“Then I went to the bunker I was in charge of and made sure everything was okay there. We didn’t get a ground attack but we took a heavy mortar attack. I have the after action report that says we took 35-40 mortar rounds in 10 minutes. I got medevacked to Ahn Khe Hospital, was there 6 or 8 hours, and they determined I was OK and sent me back to the field. I never saw or heard about Martinez again.”

As time went on, Jack started seeing changes in the Army.

“When I got there in ’67, most of the people were service guys who had been in the Army 5-10 years. So they were dedicated guys. Now in ’67-’68 it was guys my age who thought we were going over there for the betterment of the world. Late ’68-’69, we started drafting all the people off college campuses, and then things started turning for the worse. People who didn’t want to be there started looking at us and saying, ‘Wait a minute, you guys volunteered to come over here, you didn’t win. What am I doing here? I don’t want to be here.’”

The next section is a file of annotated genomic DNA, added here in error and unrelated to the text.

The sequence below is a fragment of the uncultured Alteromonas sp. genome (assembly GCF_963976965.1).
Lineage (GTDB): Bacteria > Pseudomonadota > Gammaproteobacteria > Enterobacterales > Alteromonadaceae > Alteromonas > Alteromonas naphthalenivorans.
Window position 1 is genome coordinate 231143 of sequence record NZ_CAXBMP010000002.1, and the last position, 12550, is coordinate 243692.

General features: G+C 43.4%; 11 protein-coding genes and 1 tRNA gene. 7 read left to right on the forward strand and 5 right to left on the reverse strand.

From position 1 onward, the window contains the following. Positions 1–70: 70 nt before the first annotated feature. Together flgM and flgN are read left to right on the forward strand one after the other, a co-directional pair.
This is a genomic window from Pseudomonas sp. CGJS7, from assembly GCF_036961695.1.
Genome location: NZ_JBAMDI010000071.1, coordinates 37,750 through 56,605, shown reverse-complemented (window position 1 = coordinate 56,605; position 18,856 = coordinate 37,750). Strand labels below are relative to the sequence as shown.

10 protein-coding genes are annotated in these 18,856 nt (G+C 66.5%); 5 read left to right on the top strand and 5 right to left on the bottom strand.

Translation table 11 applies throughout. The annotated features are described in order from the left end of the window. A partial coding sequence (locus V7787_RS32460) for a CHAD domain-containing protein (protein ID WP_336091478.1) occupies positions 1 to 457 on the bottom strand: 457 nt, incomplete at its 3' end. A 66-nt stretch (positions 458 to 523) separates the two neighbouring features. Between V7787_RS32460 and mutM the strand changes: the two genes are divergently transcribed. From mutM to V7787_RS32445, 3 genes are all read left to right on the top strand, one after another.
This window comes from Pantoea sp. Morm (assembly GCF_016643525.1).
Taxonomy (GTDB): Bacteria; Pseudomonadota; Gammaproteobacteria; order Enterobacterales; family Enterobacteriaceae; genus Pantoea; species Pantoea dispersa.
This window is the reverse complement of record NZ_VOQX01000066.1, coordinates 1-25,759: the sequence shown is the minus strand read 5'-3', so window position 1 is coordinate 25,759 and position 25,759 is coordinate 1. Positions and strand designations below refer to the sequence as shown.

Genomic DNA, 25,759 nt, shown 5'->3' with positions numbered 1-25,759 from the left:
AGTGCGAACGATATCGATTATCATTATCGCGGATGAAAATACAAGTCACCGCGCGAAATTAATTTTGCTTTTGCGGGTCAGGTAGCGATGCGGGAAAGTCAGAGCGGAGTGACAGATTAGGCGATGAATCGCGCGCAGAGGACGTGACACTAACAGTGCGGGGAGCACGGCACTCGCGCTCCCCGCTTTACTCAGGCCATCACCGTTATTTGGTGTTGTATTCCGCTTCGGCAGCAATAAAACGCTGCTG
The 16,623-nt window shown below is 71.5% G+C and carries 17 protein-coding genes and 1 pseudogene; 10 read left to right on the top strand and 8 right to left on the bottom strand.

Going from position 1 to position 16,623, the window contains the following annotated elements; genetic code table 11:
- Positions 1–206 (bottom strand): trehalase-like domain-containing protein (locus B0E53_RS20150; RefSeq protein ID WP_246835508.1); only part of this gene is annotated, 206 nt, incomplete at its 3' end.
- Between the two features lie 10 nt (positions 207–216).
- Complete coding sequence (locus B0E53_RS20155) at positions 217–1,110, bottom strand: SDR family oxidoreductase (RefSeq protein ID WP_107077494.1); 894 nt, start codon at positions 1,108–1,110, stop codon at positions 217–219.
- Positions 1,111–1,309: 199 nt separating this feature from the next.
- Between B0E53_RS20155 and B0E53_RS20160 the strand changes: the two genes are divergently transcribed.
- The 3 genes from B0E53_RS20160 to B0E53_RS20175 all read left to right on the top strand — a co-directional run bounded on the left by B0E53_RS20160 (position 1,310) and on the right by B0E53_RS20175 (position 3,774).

As his tour of duty drew to an end, it turned out Vietnam still had a few surprises for him.

“The Army had a thing where you couldn’t go back (to the States) if you had less than 150 days remaining (in your enlistment), so some stayed right to the end. We’ll wouldn’t you know it: March 12 or something like that, I was carrying my radio rig and a sniper shot at me. He was a bad shot because he only grazed my back. But the bullet went into the radio, and all the shrapnel went into my back. So I got two Purple Hearts in 89 days. After that nobody would come near me because I was such bad luck. So I did out the rest of my time with that.”

Medals

“Then I started to hate the Army. The medic who followed me back running through the mortar attack immediately got a Bronze Star with V device for valor. I was put in for the Silver Star since I ran twice as far, risked my life while wounded, and saved a life, but the paperwork was missing. I was also put in for the Combat Infantryman’s Badge, which you have to be Infantry to get, but they were going to put me in for a secondary MOS because I was out with the Infantry so much, but that must have been with the Sliver Star paperwork.”